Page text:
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The burden of diagnostic investigations at the end of life for people with COPD

Dr Lauren Ross MBBS,

Corresponding Author

Department of Respiratory and Sleep Medicine, The Royal Melbourne Hospital, Parkville, Victoria, 3050 Australia

Correspondence

Department of Respiratory and Sleep Medicine The Royal Melbourne Hospital Parkville, Victoria 3050, Australia.

Email: laurenross@gmail.com

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Dr John Taverner MBBS,

Department of Respiratory and Sleep Medicine, The Royal Melbourne Hospital, Parkville, Victoria, 3050 Australia

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Jennifer John BDS MPH,

Department of Rural Health, University of Melbourne, Northeast Health Wangaratta, 35–47 Green St, Wangaratta, Victoria, 3677 Australia

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Dr Andreas Baisch MBBS MD FRACP,

Department of Medicine, Northeast Health Wangaratta, 35–47 Green St, Wangaratta, Victoria, 3677 Australia

The Department of Rural Health, University of Melbourne

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A/Prof Louis Irving MBBS FRCGP FRCP,

Department of Respiratory and Sleep Medicine, The Royal Melbourne Hospital, Parkville, Victoria, 3050 Australia

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Prof Jennifer Philip PhD FAChPM MMed MBBS,

Chair of Palliative Medicine, University of Melbourne, St Vincent's Hospital and Victorian Comprehensive Cancer Centre

St Vincent's Hospital, Victoria Parade, Fitzroy, Victoria, 3065 Australia

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A/Prof Natasha Smallwood BMedSci MBBS SpecCertPallCare MSc MRCP FRACP PhD,

Department of Respiratory and Sleep Medicine, The Royal Melbourne Hospital, Royal Parade, Parkville, Victoria, 3050 Australia

Department of Medicine (Royal Melbourne Hospital), University of Melbourne, Parkville, Victoria, 3050 Australia

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First published: 16 June 2020
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This article has been accepted for publication and undergone full peer review but has not been through the copyediting, typesetting, pagination and proofreading process, which may lead to differences between this version and the Version of Record. Please cite this article as doi: 10.1111/imj.14943.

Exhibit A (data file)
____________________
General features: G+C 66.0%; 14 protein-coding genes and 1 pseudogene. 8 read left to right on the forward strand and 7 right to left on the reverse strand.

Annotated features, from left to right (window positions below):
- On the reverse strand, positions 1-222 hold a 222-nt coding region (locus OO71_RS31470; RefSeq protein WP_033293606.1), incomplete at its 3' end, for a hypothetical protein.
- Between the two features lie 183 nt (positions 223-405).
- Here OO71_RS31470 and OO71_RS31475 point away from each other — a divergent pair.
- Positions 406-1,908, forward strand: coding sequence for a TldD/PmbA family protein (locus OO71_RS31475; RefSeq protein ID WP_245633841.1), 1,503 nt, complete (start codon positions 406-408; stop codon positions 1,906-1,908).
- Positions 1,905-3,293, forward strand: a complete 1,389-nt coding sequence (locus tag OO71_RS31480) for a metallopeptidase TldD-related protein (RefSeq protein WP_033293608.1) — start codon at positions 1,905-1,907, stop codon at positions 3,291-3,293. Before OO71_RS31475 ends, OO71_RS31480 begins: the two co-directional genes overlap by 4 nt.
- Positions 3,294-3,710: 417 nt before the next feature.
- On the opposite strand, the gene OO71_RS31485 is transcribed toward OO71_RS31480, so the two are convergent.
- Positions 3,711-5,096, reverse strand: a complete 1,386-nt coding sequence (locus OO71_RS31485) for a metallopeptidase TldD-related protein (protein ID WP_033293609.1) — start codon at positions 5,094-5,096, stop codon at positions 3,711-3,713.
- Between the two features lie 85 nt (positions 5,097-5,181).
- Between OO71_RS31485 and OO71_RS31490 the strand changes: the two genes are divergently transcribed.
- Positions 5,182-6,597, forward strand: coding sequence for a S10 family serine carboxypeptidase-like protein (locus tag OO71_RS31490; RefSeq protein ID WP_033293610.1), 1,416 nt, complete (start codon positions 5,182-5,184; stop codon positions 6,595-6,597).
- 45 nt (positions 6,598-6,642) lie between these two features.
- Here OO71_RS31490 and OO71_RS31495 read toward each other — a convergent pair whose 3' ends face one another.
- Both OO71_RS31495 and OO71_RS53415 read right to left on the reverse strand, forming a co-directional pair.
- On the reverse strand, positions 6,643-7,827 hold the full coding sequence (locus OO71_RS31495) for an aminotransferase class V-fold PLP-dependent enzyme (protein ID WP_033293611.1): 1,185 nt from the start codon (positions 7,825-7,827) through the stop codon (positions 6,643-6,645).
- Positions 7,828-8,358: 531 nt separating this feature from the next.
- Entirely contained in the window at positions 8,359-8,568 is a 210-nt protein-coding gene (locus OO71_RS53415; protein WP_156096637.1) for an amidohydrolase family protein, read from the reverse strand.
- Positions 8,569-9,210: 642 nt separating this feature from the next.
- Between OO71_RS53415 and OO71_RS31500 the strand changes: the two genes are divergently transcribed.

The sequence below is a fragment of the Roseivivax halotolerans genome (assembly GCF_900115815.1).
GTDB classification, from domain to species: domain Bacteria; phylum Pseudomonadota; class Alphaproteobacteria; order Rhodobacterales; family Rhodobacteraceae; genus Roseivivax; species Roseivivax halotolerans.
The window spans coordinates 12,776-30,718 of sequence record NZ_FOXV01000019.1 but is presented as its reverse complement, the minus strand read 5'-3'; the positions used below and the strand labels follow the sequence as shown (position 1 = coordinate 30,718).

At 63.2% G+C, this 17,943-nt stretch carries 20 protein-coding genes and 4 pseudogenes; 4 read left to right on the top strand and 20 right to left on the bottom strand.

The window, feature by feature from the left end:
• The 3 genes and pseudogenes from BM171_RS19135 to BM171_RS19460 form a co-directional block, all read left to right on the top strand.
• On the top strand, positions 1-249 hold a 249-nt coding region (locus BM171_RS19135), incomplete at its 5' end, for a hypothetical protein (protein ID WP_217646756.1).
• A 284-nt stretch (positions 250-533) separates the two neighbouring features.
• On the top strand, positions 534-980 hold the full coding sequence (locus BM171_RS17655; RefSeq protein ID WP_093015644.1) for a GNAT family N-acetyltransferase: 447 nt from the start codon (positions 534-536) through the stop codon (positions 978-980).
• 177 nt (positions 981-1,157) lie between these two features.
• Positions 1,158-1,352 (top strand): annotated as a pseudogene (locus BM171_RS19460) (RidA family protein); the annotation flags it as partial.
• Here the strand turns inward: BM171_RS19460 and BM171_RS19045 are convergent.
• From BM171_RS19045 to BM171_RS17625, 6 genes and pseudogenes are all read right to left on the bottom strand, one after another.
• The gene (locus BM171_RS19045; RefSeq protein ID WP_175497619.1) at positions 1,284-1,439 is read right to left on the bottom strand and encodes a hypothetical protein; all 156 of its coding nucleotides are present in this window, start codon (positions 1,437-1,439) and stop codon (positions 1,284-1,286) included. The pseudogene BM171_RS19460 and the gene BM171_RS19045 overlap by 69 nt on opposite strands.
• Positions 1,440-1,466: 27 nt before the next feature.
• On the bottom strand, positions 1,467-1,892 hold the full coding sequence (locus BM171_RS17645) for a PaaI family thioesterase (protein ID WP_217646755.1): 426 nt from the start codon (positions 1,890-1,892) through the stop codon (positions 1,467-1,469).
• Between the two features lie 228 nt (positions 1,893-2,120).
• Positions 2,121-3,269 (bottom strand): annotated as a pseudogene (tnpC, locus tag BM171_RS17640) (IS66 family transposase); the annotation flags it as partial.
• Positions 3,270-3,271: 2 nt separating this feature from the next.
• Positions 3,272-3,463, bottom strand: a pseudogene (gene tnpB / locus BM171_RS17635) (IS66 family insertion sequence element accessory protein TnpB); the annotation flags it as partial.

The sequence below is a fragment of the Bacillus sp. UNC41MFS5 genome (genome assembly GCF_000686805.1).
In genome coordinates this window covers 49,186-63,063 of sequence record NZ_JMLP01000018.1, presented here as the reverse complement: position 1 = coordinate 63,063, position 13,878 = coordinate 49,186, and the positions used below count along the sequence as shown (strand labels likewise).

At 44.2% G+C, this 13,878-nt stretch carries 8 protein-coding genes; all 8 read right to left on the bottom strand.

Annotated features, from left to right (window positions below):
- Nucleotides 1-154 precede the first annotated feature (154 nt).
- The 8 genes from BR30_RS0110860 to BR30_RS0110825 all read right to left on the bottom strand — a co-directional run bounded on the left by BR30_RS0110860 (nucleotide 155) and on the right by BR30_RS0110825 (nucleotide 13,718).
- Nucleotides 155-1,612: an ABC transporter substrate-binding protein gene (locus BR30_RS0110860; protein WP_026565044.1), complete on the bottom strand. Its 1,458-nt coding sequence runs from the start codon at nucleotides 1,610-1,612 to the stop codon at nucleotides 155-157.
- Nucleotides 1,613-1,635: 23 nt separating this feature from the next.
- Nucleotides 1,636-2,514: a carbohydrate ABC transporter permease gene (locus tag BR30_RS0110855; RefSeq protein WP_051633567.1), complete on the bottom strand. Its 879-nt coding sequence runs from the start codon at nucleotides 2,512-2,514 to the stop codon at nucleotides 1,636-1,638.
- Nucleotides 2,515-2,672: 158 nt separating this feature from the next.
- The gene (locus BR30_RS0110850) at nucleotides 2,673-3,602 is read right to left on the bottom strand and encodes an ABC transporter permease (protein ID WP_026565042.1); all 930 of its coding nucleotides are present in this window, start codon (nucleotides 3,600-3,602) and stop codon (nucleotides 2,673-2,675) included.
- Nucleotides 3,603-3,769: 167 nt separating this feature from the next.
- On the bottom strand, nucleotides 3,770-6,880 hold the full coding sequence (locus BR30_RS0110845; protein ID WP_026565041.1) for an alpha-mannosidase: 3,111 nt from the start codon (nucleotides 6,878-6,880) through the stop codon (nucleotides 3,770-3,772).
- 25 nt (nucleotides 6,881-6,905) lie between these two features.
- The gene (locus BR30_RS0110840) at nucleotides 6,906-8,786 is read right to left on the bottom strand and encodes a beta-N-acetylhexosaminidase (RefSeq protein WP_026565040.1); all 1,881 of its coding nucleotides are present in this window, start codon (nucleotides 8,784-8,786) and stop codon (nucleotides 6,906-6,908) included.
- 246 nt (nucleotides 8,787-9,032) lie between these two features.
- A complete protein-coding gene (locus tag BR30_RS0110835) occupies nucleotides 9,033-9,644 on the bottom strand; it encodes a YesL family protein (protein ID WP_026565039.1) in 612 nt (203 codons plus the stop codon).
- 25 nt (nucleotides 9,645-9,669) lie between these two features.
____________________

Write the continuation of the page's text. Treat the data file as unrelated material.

Abstract

Background

Chronic obstructive pulmonary disease (COPD) is an incurable, chronic condition that leads to significant morbidity and mortality, with most patients dying in hospital. While diagnostic tests are important for actively managing patients during hospital admissions, the balance between benefit and harm should always be considered. This is particularly important when patients reach the end-of-life, when the focus is to reduce burdensome interventions. This study aimed to examine the use of diagnostic testing in a cohort of people with COPD who died in hospital.

Methods

Retrospective medical record audits were completed at two Australian hospitals (Royal Melbourne Hospital and Northeast Health Wangaratta), with all patients who died from COPD over twelve years between 1/1/2004 and 31/12/2015 included.

Results

Three hundred and forty-three patients were included, with a median of 11 diagnostic testing episodes per patient. Undergoing higher numbers of diagnostic tests was associated with younger age, ICU admission and non-invasive ventilation use. Reduced testing was associated with recent hospital admission for COPD, domiciliary oxygen use and a prior admission with documentation limiting medical treatment. Most patients underwent diagnostic tests in the last two days of life, and 12% of patients had ongoing diagnostic tests performed after a documented decision was made to change the goal of care to provide comfort care only.

Conclusion

There were missed opportunities to reduce the burden of diagnostic tests and focus on comfort at the end of life. Increased physician education regarding communication and end-of-life care, including recognising active dying may address these issues.

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